During its CES press conference, NVIDIA revealed its new Tegra K1 SoC will be available in two versions. One version will ship with four ARM Cortex A15s, while the other will ship with two NVIDIA designed Denver CPU cores. We don't know much about Denver other than it's a custom 7-wide superscalar 64-bit ARMv8 design.

NVIDIA claims very high single and multithreaded CPU performance. It's important to note that the Denver version only comes with two cores, something we've argued is likely the more optimal use of die area in mobile. Max frequencies top out at 2.5GHz. Given that NVIDIA has silicon back already I suspect this is a 28nm design. The L1 cache is 128KB + 64KB (I$ and D$?).

The Denver CPU cores will be paired with a 192 CUDA core Kepler implementation (1 SMX). No word on differences in power or performance. The Cortex A15 version of Tegra K1 will be available in 1H 2014, while the Denver version will be available in 2H. The two SoCs are pin-compatible, indicating that there won't be any difference in memory interface width.

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  • jasonelmore - Monday, January 6, 2014 - link

    just look at the cores in the picture.

    I know these are not die shots, but it looks like Denver cores are roughly double the size of A15 Cores.
    Reply
  • Krysto - Monday, January 6, 2014 - link

    They're 7-way vs 3-way superscalar so I'm not surprised. It's interesting that they're moving to dual-cores, though. So far Denver looks more like a competitor to Haswell/Broadwell than any other ARM chip. I'm actually starting to lose hope that it will be very efficient. Reply
  • iwod - Monday, January 6, 2014 - link

    Since Nvidia are now licensing their Ge force Tech out, I wonder what's the implication of that.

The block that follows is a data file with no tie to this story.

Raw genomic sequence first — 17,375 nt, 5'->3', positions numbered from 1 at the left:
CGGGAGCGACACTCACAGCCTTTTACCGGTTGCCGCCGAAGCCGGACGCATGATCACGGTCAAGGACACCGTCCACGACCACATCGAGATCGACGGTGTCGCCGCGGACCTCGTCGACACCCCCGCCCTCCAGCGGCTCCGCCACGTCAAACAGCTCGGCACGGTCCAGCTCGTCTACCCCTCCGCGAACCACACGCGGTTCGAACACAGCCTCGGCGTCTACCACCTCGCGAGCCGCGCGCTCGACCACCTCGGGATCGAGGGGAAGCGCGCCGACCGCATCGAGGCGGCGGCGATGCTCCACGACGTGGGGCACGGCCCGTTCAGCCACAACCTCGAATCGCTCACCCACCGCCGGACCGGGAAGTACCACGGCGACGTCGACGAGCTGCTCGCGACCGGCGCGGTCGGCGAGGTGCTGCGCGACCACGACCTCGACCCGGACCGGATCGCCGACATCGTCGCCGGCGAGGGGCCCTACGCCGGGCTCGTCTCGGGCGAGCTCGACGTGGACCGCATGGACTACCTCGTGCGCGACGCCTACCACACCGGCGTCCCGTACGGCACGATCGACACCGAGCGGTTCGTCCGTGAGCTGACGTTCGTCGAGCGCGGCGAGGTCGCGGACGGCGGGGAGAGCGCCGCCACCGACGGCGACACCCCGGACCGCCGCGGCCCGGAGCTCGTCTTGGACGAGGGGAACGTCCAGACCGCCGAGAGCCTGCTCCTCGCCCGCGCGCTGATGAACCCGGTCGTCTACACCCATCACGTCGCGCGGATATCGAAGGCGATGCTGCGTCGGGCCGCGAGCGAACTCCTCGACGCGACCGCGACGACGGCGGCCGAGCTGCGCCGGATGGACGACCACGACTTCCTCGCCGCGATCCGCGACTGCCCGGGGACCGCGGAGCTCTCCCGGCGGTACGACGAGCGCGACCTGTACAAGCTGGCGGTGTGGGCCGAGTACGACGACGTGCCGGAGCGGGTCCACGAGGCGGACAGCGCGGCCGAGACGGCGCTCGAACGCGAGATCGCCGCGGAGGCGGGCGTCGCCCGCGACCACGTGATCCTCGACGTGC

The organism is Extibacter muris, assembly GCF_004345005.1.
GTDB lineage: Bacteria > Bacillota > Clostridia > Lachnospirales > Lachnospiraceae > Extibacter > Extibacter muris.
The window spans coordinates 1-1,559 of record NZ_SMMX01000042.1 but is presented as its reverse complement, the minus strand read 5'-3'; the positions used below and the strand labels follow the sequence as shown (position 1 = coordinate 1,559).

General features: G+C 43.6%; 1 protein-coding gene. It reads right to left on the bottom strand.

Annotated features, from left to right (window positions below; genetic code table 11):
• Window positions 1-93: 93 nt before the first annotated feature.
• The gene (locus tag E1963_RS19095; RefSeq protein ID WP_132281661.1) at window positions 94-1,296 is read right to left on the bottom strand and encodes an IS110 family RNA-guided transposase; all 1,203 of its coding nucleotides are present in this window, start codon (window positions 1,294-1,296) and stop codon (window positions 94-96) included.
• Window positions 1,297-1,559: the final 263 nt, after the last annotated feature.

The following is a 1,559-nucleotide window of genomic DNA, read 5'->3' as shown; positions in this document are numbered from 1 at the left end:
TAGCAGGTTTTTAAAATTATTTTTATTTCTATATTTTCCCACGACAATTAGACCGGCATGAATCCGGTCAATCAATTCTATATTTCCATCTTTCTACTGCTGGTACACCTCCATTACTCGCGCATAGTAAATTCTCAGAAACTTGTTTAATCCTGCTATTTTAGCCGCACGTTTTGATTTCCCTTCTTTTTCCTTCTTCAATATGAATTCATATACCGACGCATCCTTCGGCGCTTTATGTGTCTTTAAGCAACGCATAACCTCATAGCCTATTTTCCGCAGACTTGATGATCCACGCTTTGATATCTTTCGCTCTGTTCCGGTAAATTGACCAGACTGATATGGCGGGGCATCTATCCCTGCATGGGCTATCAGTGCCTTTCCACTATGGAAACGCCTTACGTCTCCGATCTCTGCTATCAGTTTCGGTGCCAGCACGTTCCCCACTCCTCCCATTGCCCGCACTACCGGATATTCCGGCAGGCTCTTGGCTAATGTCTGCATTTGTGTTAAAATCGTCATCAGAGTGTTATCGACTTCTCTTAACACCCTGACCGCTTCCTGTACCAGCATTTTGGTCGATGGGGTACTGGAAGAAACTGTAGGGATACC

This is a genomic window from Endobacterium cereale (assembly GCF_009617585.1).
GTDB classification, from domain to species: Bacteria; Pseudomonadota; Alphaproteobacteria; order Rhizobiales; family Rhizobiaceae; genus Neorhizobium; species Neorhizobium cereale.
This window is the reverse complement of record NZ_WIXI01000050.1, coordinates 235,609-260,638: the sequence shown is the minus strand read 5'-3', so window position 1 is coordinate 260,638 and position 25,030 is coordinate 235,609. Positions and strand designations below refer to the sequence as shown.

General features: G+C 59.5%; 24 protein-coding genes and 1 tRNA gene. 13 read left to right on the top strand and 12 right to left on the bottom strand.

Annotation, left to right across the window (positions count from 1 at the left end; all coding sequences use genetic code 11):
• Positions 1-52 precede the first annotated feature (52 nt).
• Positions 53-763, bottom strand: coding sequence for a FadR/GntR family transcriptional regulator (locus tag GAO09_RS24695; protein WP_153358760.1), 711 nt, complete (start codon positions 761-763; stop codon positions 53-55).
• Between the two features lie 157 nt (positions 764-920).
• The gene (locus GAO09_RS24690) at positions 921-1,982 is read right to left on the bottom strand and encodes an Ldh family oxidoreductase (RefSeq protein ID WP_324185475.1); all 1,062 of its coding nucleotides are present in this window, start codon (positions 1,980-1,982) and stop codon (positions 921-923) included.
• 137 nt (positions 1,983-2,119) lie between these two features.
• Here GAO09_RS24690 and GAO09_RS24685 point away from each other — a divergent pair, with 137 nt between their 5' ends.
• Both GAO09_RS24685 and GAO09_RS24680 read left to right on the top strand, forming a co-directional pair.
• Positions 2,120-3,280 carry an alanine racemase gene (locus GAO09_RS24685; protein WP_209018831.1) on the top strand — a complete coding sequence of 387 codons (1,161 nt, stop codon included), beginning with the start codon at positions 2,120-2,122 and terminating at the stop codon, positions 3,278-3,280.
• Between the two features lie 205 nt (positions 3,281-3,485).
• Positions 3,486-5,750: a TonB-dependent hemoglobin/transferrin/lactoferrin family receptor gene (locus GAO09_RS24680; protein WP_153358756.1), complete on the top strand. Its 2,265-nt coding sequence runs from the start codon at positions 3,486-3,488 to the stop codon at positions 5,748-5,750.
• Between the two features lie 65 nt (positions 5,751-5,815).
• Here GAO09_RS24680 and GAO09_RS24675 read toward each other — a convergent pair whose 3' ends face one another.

And no Maxwell?
    Reply
  • Jeffrey Bosboom - Monday, January 6, 2014 - link

    Why would you want a larger instruction cache than data cache? Is this something specific to mobile? Reply
  • Exophase - Monday, January 6, 2014 - link

    Enticing article. Not the news I was expecting today.

    One thing I don't agree with - I don't see why the Denver K1 has to be 28nm even if there's silicon already. TSMC 20nm silicon is easily possible at this point, it entered risk production forever ago and volume production is due to happen very shortly if not already underway. This could also explain why the Denver variant is coming later, although to be fair it's really coming earlier than any of us expected, unless this K1v2 is actually Parker..

    The only thing that makes me question 20nm is nVidia's more or less open criticism of following leading edge TSMC processes. And that on paper 20nm doesn't offer terribly great power consumption reduction.
    Reply
  • errorr - Monday, January 6, 2014 - link

    Just to update, the 20nm FPGA's are already available as of November. Supposedly "volume" production should start in the next few weeks and ramp up through Q4. Reply
  • Krysto - Monday, January 6, 2014 - link

    I think they want to make both K1 and K1v2 (Denver) on 28nm HPM, and then just jump straight to 16nm FinFET in 2015 (hopefully in first half of 2015). They are probably one of the very first customers of TSMC for 16nm FinFET, because they mentioned it since last year.

    I wish AMD would do the same and jump to FinFET as soon as it's available, and forget about extra costs. It would give them a much needed boost to shrink the gap between Intel in CPUs.
    Reply
  • jospoortvliet - Monday, January 6, 2014 - link

    I feel the word 'details' is a bit of an exaggeration... ;-) Reply
  • MrSpadge - Monday, January 6, 2014 - link

    At least it's more detailed than anything we officially knew before ;) Reply
  • errorr - Monday, January 6, 2014 - link

    I'd be more worried about the cost of these. Even if they are 'faster" than A7 they are still going to be significantly hotter and suck more battery.

    Until tablet android becomes a viable ecosystem where there are actual apps optimized for those screens I don't see the point of Denver. Android tablets are about media consumption and other use cases are theoretical for now.
    Reply

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